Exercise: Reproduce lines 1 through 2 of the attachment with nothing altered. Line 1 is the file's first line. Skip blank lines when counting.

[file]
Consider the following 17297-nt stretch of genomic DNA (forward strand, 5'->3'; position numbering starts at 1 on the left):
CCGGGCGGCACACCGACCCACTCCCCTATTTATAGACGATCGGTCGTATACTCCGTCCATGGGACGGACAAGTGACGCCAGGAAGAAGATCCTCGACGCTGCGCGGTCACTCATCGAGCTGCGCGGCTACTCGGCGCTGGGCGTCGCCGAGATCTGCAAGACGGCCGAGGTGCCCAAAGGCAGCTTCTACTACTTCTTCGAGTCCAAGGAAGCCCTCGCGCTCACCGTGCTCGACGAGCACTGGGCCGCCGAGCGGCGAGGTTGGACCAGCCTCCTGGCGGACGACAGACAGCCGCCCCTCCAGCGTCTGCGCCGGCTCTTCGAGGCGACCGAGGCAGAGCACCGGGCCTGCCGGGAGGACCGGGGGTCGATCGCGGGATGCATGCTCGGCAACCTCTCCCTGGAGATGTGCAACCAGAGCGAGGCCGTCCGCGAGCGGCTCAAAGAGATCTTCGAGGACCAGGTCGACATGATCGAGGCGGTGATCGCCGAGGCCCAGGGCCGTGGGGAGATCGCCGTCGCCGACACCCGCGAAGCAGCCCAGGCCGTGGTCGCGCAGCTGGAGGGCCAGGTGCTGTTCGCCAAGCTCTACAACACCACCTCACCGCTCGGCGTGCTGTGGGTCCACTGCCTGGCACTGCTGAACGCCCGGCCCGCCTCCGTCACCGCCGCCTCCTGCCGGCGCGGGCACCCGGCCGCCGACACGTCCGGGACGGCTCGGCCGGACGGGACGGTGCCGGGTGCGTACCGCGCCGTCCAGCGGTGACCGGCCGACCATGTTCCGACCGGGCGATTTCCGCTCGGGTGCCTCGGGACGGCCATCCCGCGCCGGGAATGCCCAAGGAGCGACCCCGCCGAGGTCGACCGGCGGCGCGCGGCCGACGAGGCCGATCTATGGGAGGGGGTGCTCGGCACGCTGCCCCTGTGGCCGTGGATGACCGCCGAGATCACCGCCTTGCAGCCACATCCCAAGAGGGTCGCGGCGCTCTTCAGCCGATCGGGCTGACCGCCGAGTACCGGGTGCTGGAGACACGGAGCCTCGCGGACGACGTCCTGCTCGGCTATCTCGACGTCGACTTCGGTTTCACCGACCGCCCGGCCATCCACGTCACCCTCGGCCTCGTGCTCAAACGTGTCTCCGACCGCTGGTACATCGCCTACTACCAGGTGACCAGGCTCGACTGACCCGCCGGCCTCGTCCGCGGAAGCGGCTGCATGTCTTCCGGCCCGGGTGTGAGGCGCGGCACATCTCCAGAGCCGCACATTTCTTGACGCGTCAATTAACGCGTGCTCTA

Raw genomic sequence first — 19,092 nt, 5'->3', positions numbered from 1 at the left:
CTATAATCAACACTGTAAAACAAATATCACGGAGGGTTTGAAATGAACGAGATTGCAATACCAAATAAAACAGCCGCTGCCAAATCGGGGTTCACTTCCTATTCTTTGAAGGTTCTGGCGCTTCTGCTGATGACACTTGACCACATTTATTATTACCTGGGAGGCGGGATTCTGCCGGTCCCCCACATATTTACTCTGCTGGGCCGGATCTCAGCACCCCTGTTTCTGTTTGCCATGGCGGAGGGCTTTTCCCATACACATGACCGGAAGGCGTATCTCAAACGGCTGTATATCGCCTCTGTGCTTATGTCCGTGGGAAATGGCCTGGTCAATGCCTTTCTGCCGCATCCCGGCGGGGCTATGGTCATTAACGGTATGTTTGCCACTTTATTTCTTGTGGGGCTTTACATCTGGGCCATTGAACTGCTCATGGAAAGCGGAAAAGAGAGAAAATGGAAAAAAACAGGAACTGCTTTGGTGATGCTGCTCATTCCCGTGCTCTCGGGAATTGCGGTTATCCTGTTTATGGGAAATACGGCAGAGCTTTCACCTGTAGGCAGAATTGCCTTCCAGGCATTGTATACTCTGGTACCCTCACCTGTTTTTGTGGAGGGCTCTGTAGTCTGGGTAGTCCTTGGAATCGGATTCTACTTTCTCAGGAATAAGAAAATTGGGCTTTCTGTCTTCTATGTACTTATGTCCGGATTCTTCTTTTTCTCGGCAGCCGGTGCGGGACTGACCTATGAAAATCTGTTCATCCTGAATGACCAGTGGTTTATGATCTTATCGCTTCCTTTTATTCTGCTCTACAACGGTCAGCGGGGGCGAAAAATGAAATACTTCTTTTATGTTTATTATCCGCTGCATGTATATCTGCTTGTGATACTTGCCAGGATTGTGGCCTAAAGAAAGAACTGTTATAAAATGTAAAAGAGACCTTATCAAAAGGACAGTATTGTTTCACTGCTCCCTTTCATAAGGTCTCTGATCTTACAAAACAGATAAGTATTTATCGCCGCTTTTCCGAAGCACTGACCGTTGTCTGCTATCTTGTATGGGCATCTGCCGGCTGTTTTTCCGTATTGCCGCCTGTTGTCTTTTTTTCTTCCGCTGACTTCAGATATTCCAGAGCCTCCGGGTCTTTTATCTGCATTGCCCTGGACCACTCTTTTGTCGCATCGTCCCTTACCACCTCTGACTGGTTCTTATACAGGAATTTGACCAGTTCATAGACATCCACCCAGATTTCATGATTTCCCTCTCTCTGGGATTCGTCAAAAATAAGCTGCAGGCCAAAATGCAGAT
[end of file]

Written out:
Consider the following 17297-nt stretch of genomic DNA (forward strand, 5'->3'; position numbering starts at 1 on the left):
CCGGGCGGCACACCGACCCACTCCCCTATTTATAGACGATCGGTCGTATACTCCGTCCATGGGACGGACAAGTGACGCCAGGAAGAAGATCCTCGACGCTGCGCGGTCACTCATCGAGCTGCGCGGCTACTCGGCGCTGGGCGTCGCCGAGATCTGCAAGACGGCCGAGGTGCCCAAAGGCAGCTTCTACTACTTCTTCGAGTCCAAGGAAGCCCTCGCGCTCACCGTGCTCGACGAGCACTGGGCCGCCGAGCGGCGAGGTTGGACCAGCCTCCTGGCGGACGACAGACAGCCGCCCCTCCAGCGTCTGCGCCGGCTCTTCGAGGCGACCGAGGCAGAGCACCGGGCCTGCCGGGAGGACCGGGGGTCGATCGCGGGATGCATGCTCGGCAACCTCTCCCTGGAGATGTGCAACCAGAGCGAGGCCGTCCGCGAGCGGCTCAAAGAGATCTTCGAGGACCAGGTCGACATGATCGAGGCGGTGATCGCCGAGGCCCAGGGCCGTGGGGAGATCGCCGTCGCCGACACCCGCGAAGCAGCCCAGGCCGTGGTCGCGCAGCTGGAGGGCCAGGTGCTGTTCGCCAAGCTCTACAACACCACCTCACCGCTCGGCGTGCTGTGGGTCCACTGCCTGGCACTGCTGAACGCCCGGCCCGCCTCCGTCACCGCCGCCTCCTGCCGGCGCGGGCACCCGGCCGCCGACACGTCCGGGACGGCTCGGCCGGACGGGACGGTGCCGGGTGCGTACCGCGCCGTCCAGCGGTGACCGGCCGACCATGTTCCGACCGGGCGATTTCCGCTCGGGTGCCTCGGGACGGCCATCCCGCGCCGGGAATGCCCAAGGAGCGACCCCGCCGAGGTCGACCGGCGGCGCGCGGCCGACGAGGCCGATCTATGGGAGGGGGTGCTCGGCACGCTGCCCCTGTGGCCGTGGATGACCGCCGAGATCACCGCCTTGCAGCCACATCCCAAGAGGGTCGCGGCGCTCTTCAGCCGATCGGGCTGACCGCCGAGTACCGGGTGCTGGAGACACGGAGCCTCGCGGACGACGTCCTGCTCGGCTATCTCGACGTCGACTTCGGTTTCACCGACCGCCCGGCCATCCACGTCACCCTCGGCCTCGTGCTCAAACGTGTCTCCGACCGCTGGTACATCGCCTACTACCAGGTGACCAGGCTCGACTGACCCGCCGGCCTCGTCCGCGGAAGCGGCTGCATGTCTTCCGGCCCGGGTGTGAGGCGCGGCACATCTCCAGAGCCGCACATTTCTTGACGCGTCAATTAACGCGTGCTCTA